Growth investors have to take risks to reap big rewards. Fortunately, some stocks have more attractive risk-reward prospects than others. When asked about their picks for solid growth prospects for those willing to accept a bit of downside, these Motley Fool contributors chose Lumber Liquidators (NYSE:LL), FireEye (NASDAQ:FEYE), and IBM (NYSE:IBM). Read on to see what they said and whether these stocks meet your needs for a growth stock.
A broken growth stock trying to get back on track
Jason Hall (Lumber Liquidators): Over the past couple of years, flooring retailer Lumber Liquidators has taken a beating, following allegations that it was selling Chinese-made laminate flooring that was hazardous to people's health. Needless to say, customers stayed away in droves, sending revenue, earnings, and the stock price plummeting:
In addition to the public relations backlash, Lumber Liquidators has also faced a number of legal challenges. The company's efforts to defend itself have required a lot of spending a, adding to the company's woes.
But there have been signs of a recovery. In 2016, both the U.S. Consumer Product Safety Commission and California Air Resources Board (CARB) reached agreements with the company, with the CPSC saying that not a single tested customer's floor required remediation. Since the CPSC agreement in June 2016, Lumber Liquidators' sales have started to recover.
More recently, the company disclosed that it had taken a $18 million charge enormous a future settlement -- a huge step toward putting its biggest ongoing legal issue behind it for good.
There's still few risks. Even with recent sales improvements, the company is spending more cash than it's bringing in. But it does have some measure of safety between cash on hand and its revolving debt, and management says it would have little problem establishing even more liquidity.
Add it all up and Lumber Liquidators is still high-risk but has made huge progress in its turnaround. If you're willing to take on some risk, the rewards could be pretty big within a few years.
You can feel secure about this stock
Tim Brugger (FireEye): Based on last quarter's tepid earnings, upstart data security provider FireEye may not seem like a stock worthy of growth investors' attention. However, despite its miniscule 3% increase in revenue year over year to $173.7 million, there was a lot to like not only for FireEye's past quarter but also its prospects going forward.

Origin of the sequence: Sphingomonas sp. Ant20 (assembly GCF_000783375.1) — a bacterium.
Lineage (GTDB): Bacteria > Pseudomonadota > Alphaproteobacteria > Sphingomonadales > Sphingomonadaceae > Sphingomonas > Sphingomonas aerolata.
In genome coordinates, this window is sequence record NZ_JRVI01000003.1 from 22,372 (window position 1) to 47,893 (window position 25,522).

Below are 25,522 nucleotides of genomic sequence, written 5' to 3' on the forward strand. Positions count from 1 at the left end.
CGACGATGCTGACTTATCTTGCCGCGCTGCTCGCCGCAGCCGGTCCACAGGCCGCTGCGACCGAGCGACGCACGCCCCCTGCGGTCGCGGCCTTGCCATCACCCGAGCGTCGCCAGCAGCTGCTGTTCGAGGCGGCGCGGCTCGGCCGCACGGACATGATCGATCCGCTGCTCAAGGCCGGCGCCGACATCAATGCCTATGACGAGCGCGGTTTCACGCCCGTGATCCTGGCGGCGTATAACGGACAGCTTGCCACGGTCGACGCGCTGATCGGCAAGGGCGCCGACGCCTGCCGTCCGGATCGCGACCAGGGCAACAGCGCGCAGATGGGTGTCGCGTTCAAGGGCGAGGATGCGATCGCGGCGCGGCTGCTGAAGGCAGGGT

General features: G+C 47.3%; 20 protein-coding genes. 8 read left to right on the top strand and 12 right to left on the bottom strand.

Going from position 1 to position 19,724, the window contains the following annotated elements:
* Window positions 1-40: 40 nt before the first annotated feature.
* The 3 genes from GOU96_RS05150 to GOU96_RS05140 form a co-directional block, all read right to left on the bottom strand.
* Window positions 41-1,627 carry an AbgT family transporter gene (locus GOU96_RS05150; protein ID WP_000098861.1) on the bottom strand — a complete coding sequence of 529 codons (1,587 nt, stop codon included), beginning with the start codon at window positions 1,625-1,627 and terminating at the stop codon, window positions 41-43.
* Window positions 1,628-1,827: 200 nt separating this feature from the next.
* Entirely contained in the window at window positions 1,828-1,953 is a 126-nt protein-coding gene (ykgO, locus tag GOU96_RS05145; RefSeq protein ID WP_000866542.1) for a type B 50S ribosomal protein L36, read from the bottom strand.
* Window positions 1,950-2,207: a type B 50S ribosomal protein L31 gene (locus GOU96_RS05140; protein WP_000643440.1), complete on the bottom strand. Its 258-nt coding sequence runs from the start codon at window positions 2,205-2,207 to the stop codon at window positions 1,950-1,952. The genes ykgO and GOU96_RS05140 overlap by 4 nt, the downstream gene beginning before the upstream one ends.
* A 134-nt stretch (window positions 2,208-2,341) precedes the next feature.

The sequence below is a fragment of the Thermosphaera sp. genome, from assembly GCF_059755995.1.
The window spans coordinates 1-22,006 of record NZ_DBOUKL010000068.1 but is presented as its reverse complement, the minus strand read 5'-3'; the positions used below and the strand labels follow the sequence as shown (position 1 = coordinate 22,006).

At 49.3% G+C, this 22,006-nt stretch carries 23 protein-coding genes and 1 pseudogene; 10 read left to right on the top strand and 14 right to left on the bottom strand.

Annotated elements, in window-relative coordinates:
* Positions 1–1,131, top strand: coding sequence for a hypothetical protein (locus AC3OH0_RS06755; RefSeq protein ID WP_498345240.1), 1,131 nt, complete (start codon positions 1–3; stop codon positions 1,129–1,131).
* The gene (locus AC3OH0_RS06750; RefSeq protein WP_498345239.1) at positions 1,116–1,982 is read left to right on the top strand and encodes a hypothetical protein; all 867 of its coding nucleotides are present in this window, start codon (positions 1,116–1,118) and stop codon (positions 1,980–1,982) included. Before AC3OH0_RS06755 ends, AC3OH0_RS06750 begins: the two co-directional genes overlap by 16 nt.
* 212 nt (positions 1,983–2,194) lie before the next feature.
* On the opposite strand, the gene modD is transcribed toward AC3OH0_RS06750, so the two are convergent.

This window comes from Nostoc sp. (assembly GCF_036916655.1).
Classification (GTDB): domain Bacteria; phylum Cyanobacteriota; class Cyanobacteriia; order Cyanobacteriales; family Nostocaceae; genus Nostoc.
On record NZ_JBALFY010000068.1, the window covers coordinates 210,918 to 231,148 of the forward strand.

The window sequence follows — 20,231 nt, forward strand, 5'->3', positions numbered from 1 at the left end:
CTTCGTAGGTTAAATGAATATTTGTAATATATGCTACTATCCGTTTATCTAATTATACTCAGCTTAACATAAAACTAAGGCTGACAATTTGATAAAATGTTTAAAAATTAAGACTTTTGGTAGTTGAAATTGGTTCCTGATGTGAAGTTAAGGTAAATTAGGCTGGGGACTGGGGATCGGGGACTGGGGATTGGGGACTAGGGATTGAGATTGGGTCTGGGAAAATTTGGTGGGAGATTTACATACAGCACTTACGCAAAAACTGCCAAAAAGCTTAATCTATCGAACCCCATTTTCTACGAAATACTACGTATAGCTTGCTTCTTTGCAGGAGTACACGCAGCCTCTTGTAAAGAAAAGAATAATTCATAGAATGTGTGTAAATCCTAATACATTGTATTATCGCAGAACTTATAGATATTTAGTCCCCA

As with many of its peers, last year was tougher than expected for FireEye. The result, at least in FireEye's case, was CEO Kevin Mandia instituting a sweeping restructuring initiative that included the loss of hundreds of jobs and bidding farewell to several executives.
Not surprisingly, the type of sweeping changes Mandia instituted raised concerns, but unlike some drastic transitions that don't pay off, FireEye is delivering. Last quarter, FireEye's operating expenses tumbled 29% to $180.8 million. The helped boost operating margins by more than 50% year over year.
Make no mistake, FireEye is still in the red after posting a per-share loss of $0.09 excluding one-time expenses to kick off 2017. But that loss was a fraction of last year's negative $0.47, and that's on top of an improvement in cash flow from operations.
Daring investors have already recognized the value of FireEye's expense management efforts, pushing its stock price up 23% since announcing earnings on May 2. That said, it's not too late for investors in search of relatively aggressive growth. FireEye has proven it's on the right path, and that should continue for years to come.
This blue-chip tech stock sees better times ahead
Dan Caplinger (IBM): The idea of IBM being a daring stock would have been unthinkable just a decade ago, even as it sought new ways to pursue growth. Big Blue has been an industry stalwart for a long time, but few would say that it took much courage to have confidence in the technology giant's future prospects. That has changed recently, however, because IBM has struggled to an unusual extent in trying to produce revenue growth. For 20 straight quarters, the company behind the PC has seen revenue drop from year-earlier levels.
Still, investors have reason to believe that IBM's toughest times might be behind it. Much of the revenue decline in its most recent quarter stemmed from delays in closing services deals, and the company seems optimistic that those sales will eventually be consummated. When that happens, IBM will see a revenue bump, and that might be enough to break the downward streak for the tech giant. In addition, the expected release of IBM's next-generation mainframe later this year should lead to the typical jump in sales from the segment.
So far, investors have been able to count on IBM finding ways to grow its bottom line despite the revenue pressure that the company faces. If IBM can return to top-line growth, then that should set the stage for even better performance going forward.